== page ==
Movie Review : Upstream Color (2013)
* big thank you to David James Keaton for the DVD copy of this movie *
Upstream Color is an 2013 experimental movie written and directed by Shane Carruth. It was his second movie in a decade after the equally experimental Primer, another overachiever on a shoestring budget. It’s weird and unconventional, but nowhere near as weird and unconventional as it seems. It’s deep, but it’s not that deep. Upstream Color is the movie equivalent of that friend in artsy college friend who liked Jim Jarmusch and David Lynch, but balked at paying for their movies in theater: “I don’t know, man. I’d rather get my money’s worth. Why don’t we watch Guy Ritchie’s new flick instead?”
It begins with a guy (Thiago Martins) who raises larvae that hijacks your identity. I know it seems wild as fuck, but it works a little bit like scopolamine does and scopolamine is all too real. He singles out Kris (Amy Seimetz) at a club and uses it to rob her of everything she has. But it’s only the beginning of a weird spiral for her. An electronic music enthusiast/pig farmer (Andrew Sensenig) then uses the worm to attract her and transfer the parasite to one of his pigs. Then, she meets Jeff (Shane Carruth) like a year later, who’s sporting the same worm-extraction scars as her, and they fall in love. That would be pretty much it if they weren’t symbiotically linked to their worm-carrying pigs.
I believe a conventional review of Upstream Color would be missing the point, so I’m just going to offer you observations in bulk and you do that you want with it, all right?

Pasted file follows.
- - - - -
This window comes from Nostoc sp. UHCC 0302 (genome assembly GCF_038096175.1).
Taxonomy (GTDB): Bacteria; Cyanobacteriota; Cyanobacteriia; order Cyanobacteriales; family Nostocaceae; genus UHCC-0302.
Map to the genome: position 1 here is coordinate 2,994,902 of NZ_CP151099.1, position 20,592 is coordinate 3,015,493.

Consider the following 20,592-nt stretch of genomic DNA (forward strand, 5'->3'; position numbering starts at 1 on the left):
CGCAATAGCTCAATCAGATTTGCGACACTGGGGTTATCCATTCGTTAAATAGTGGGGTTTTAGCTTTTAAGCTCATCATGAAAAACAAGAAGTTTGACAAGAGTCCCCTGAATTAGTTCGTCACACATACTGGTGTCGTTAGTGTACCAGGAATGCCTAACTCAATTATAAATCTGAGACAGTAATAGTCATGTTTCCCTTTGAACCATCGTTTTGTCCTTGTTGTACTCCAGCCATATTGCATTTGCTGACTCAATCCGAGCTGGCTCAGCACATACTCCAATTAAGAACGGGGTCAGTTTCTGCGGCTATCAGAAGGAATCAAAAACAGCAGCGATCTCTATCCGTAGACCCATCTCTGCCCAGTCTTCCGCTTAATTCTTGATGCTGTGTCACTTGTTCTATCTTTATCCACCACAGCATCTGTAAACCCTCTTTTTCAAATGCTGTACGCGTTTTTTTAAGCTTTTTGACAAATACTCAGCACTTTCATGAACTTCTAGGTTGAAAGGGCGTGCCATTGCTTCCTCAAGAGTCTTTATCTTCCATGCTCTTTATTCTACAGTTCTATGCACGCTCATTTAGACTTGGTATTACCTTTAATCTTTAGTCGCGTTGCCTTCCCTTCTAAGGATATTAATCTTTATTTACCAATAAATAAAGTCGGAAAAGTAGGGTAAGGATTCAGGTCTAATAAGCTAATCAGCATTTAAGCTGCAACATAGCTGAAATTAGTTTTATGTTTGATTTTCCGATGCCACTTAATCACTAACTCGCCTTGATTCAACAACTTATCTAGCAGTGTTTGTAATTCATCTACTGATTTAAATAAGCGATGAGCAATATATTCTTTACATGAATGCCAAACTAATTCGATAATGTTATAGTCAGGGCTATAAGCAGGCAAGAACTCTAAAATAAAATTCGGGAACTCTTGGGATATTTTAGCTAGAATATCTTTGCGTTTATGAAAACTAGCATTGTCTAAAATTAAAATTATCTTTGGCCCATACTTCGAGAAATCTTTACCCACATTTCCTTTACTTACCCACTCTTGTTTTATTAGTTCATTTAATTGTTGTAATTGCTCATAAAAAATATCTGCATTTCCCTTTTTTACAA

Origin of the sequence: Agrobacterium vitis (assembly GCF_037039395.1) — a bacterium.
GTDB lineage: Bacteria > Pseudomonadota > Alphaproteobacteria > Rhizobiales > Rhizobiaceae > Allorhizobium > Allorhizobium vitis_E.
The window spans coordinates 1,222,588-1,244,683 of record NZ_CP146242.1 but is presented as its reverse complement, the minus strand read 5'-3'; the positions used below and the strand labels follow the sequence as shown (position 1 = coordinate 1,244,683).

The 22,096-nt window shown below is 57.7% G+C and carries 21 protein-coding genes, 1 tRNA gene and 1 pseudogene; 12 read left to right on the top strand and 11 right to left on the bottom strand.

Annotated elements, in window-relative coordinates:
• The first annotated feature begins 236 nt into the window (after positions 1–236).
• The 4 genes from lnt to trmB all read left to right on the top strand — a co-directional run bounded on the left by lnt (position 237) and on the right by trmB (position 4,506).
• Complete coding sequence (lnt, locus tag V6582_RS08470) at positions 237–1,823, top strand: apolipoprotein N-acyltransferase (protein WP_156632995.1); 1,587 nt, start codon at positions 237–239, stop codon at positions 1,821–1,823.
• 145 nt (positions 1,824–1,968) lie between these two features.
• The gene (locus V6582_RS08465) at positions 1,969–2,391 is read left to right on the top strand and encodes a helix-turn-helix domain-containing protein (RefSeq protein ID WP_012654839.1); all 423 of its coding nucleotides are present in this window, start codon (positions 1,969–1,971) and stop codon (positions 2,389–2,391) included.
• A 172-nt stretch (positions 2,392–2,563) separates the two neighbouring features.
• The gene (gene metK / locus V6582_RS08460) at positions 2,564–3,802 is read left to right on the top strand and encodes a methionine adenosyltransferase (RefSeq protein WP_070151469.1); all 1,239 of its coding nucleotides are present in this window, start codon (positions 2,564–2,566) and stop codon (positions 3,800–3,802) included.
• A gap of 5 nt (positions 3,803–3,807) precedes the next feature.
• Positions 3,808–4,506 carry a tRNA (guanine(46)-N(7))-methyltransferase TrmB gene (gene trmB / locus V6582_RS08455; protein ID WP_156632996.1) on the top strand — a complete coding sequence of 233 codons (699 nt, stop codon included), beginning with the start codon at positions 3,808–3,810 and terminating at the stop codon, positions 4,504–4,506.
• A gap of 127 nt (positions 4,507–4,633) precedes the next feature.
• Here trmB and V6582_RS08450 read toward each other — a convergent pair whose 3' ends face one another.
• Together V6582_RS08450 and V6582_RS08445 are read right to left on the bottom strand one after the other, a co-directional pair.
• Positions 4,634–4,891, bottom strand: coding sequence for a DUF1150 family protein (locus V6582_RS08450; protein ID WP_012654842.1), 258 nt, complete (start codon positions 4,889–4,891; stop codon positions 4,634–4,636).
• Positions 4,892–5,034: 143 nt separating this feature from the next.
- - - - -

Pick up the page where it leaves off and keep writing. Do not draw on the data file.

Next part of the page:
I think that Upstream Color is weird, but it’s not necessarily deep. It’s an allegory about losing control of your life. That’s it. Whether you read abusive relationships, substance abuse or social anxiety into it is up to you.
The more interesting point it made, I believe it made unwittingly: individual existence is part of greater cycle. Amy and Jeff are victims of a racket that sprawls from petty thief to avant-garde music recording. They are caught in something greater than themselves that dictated who they become. It’s a determinist movie in its own way.
Can I stress again that harvesting worms in order to sample sounds from people’s lives is fucking weird? I mean, it’s weird for the sake of being weird, right? My greatest disappointment about Upstream Color is that you never get to hear the music the pig farmer recorded.
I would’ve loved if there would’ve been an ulterior motive to the sound harvesting dude. But there isn’t. The guy is a pig raising weirdo with a keyboard, but it seems like he’s only a psycho-sexual scammer. The allegory of Upstream Color is kind of cute until we get to him. There’s clearly more than financial opportunism to this guy, but we never get to see it.
It is the most complicated get rich quick scheme I’ve ever seen in a movie. Keaton was right about that. It requires more than greed to operate that. It requires true passion for larvae and pigs. And keyboards.
There’s no cynical parallel between humans and pigs in Upstream Color. Apparently, pigs were chosen because they’re easy to deal with and have a lot of behavioral similarities with human beings. The connection between both is probably the most touching thing about this movie, although I couldn’t explain why.
Is Upstream Color good? It’s bold and interesting, but I wouldn’t call it conventionally good. Writer and director Shane Carruth has a weird and idiosyncratic way of building allegories and expressing wordless, abstract ideas, but it felt like he wrote himself in a corner in this movie. The idea of character suffering from factors that they aren’t even aware of is pretty great on paper, but these factors were ridiculously intricate and hermetic. Carruth would’ve gained at keeping them a little more mysterious. Especially that pig farming weirdo. Either you go all the way or you keep him shrouded in darkness, you know? Upstream Color is not stupid or unpleasant, but it’s not what it claims to be.